Study: H1N1 flu deadliest to young, healthy people

Patients with the H1N1 swine flu virus who become severely ill and those who die tend to be relatively young adults without underlying medical conditions, according to a new Canadian study published in the Journal of the American Medical Association.

The average age of 168 patients studied in 38 Canadian adult and pediatric intensive care units was 32.3 years. Thirty-three of the patients died within 90 days of being admitted to the hospital.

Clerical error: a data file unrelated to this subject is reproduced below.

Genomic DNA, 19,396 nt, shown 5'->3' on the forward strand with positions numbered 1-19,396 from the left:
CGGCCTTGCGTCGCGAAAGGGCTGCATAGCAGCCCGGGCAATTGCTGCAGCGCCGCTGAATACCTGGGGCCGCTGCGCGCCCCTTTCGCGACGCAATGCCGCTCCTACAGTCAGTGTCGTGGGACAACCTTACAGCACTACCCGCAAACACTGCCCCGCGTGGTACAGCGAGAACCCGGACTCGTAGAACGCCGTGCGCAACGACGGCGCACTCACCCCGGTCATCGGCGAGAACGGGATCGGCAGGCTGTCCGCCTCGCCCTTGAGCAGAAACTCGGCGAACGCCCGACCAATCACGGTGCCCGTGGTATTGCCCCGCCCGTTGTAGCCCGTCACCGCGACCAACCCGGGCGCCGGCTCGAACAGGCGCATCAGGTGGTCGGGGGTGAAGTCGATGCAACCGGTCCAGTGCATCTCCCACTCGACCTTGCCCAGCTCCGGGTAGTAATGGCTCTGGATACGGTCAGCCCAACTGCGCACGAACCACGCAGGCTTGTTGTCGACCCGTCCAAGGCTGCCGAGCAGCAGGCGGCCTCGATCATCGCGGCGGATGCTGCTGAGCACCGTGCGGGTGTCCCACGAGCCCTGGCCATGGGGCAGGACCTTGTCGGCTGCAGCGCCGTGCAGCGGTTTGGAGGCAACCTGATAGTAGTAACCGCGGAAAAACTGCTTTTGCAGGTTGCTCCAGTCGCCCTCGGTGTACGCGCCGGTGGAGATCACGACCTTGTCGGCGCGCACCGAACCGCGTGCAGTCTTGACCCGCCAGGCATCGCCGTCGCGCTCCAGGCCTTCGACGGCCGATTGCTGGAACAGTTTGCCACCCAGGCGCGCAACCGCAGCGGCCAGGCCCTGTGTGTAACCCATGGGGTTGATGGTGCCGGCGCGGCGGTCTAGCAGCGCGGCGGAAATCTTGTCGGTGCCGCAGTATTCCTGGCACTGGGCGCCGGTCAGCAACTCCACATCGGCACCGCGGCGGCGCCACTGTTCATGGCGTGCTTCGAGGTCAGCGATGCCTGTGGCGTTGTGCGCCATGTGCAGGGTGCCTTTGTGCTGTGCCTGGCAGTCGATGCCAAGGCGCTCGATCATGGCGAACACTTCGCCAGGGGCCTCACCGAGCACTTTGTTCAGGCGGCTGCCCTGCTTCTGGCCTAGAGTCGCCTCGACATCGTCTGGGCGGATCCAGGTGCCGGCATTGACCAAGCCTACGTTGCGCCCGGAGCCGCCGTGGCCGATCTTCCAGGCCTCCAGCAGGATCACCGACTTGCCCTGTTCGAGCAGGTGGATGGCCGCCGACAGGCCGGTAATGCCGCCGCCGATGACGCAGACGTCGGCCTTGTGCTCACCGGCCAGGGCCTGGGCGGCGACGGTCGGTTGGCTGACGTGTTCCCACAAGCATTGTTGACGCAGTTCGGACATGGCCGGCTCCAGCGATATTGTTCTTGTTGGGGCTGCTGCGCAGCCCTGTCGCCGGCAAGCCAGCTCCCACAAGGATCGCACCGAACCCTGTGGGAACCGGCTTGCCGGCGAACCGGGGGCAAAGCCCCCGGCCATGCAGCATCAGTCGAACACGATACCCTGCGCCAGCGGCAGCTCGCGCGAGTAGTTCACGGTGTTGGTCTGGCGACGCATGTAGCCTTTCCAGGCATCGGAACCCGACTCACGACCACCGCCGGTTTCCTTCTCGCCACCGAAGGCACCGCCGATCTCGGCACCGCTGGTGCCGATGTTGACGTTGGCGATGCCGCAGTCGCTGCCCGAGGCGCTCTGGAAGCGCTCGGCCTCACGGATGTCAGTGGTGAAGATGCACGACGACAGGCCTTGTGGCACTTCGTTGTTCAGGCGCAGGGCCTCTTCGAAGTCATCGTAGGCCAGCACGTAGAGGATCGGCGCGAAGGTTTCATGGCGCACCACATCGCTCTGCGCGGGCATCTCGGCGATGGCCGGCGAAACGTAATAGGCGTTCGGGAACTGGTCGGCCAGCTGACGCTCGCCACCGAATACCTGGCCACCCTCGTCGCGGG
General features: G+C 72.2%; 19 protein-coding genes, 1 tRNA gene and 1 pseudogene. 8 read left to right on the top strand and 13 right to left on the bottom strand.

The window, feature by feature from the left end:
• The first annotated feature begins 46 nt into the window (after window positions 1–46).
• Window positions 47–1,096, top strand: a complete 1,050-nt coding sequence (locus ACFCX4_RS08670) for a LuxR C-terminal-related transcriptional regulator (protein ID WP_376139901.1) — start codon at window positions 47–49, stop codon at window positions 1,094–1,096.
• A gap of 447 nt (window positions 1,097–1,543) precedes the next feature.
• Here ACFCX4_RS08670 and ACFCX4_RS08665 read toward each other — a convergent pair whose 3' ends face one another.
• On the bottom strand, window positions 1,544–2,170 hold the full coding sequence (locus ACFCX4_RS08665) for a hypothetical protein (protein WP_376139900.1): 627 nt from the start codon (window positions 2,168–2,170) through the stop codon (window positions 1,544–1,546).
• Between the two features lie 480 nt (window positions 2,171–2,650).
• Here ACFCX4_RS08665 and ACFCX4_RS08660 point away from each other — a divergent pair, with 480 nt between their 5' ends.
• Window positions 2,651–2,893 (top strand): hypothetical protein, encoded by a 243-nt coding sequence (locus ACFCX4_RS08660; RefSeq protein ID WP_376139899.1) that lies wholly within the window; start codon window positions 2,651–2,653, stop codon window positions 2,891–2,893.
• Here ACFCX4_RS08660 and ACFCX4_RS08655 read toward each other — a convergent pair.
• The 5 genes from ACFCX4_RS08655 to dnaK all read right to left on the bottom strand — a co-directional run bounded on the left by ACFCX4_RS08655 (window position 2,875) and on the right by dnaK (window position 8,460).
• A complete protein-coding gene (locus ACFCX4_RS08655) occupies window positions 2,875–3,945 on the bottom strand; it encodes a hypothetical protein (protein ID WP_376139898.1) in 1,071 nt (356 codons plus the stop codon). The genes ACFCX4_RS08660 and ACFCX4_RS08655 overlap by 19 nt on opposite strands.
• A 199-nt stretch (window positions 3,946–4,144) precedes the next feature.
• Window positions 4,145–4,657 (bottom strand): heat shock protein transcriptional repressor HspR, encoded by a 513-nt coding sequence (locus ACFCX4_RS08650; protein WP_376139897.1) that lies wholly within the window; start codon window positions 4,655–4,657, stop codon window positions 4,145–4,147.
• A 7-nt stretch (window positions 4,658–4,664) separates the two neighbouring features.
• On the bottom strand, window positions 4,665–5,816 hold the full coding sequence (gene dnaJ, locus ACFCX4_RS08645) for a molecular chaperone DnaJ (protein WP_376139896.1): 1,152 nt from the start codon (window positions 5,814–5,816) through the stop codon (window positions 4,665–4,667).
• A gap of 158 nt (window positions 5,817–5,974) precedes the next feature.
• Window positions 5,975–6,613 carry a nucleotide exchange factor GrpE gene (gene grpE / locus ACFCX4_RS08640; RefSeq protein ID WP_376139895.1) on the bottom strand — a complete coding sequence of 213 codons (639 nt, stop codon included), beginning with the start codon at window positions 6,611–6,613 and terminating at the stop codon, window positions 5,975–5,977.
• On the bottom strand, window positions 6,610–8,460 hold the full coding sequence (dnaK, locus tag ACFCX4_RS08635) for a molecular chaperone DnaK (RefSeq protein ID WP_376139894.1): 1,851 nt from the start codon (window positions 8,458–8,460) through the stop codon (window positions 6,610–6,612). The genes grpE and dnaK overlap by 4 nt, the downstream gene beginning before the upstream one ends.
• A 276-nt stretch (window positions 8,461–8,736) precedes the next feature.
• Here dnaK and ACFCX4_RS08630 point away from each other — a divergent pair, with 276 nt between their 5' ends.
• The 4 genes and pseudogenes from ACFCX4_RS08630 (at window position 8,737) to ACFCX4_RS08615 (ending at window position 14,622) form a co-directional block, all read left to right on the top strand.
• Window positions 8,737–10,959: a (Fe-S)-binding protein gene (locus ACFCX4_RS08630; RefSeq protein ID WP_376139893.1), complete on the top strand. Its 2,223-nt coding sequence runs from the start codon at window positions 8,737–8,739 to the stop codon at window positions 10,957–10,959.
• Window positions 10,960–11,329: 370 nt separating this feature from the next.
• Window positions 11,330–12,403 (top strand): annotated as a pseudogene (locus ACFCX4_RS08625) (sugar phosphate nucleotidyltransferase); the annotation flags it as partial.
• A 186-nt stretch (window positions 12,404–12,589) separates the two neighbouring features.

The study, released Monday, suggests that H1N1 flu might be more complex than experts had believed. Many had said the virus was most dangerous to people with underlying medical conditions such as asthma, diabetes, chronic obstructive pulmonary disease (COPD) and immune system diseases. And experts say regular seasonal flu is most dangerous to the elderly.

``Our data suggest that severe disease and mortality in the current outbreak is concentrated in relatively healthy adolescents and adults between the ages of 10 and 60 years,'' the authors write.

But they go on to say that modern therapies, including breathing assistance from ventilators and antiviral medicines, can prevent most swine flu deaths.

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